Catcher In The Rye Research Paper

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Growing up is not always the best experience, but everyone must go through this phase. J.D. Salinger’s The Catcher in the Rye explores how adult life appears complex and incomprehensible to teenagers on the brink of entering it. Holden Caulfield’s transition from being a pessimistic and antagonistic teenager to a caring mature adult is clearly evident throughout the novel. The meaning of The Catcher in the Rye represents Holden’s view of himself as an intermediary of children who aren’t even aware of his existence.

At the start, Holden has no sense of direction, until he reflects back at his childhood while reading Phoebe’s notebook. “It didn’t take me long, and I can read that kind of stuff, some kid’s notebook, Phoebe’s or anybody’s, all day and all night long. Kids notebooks kill me” (Salinger 161). On the other hand, Holden finds her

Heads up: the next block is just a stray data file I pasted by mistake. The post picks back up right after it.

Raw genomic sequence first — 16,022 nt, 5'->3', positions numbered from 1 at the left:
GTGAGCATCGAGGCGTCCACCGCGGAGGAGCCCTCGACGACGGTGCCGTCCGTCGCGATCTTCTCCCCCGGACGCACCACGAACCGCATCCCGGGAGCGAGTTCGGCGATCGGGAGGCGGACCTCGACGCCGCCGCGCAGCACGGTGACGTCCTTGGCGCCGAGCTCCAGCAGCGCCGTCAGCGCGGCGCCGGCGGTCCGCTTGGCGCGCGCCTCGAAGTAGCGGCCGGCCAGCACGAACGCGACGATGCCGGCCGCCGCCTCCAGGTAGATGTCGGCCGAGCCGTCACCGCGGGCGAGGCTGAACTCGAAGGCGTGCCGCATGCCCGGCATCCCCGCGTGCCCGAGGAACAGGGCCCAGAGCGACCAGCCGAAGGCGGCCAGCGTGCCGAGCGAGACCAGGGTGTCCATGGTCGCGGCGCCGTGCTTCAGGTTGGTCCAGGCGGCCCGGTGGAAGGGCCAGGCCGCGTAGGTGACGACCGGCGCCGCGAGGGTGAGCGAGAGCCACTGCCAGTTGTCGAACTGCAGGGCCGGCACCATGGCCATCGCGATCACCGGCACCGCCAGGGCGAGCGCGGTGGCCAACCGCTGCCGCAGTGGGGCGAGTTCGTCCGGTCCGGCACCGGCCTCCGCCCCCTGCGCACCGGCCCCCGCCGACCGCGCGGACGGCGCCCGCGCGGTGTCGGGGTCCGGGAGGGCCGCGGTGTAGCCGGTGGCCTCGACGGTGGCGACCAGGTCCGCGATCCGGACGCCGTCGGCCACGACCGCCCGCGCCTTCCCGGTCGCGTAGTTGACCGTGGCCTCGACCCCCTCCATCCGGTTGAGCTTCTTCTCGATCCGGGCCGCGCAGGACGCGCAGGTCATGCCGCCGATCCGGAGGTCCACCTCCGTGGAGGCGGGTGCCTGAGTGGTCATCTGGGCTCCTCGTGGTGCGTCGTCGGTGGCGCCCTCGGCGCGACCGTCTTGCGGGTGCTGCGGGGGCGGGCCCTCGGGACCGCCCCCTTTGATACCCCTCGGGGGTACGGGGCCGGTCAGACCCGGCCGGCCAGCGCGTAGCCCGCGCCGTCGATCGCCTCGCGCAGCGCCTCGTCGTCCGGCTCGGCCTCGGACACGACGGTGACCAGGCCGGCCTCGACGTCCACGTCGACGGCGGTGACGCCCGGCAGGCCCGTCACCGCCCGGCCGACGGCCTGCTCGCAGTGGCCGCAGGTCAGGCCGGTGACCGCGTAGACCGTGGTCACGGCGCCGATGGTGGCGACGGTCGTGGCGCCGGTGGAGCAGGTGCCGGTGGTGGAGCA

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He may use profanity himself, but he draws the line when he sees the explicit graffiti on the walls of elementary schools and museum tombs. “If you had a million years to do it in, you couldn’t rub out even half the f- you signs in the world. It’s impossible” (Salinger 202). This imagery is a clear reflection on the novel’s title due to the fact that these writings particularly bother Holden, because they remind him of his own relatively comfortable and joyful childhood. On the other hand, Holden’s world has been corrupted by crudeness. “I thought how Phoebe and all the other kids would see it, and how they’d wonder what the hell it meant” (Salinger 201). In Caulfield’s mind, children are innocent and adults are corrupt. On the contrary, it also makes it impossible for him to understand the process of being The Catcher in the Rye. On his journey in becoming this idol for children, it all comes to the realization that rubbing out all of the vulgar graffiti in the world would be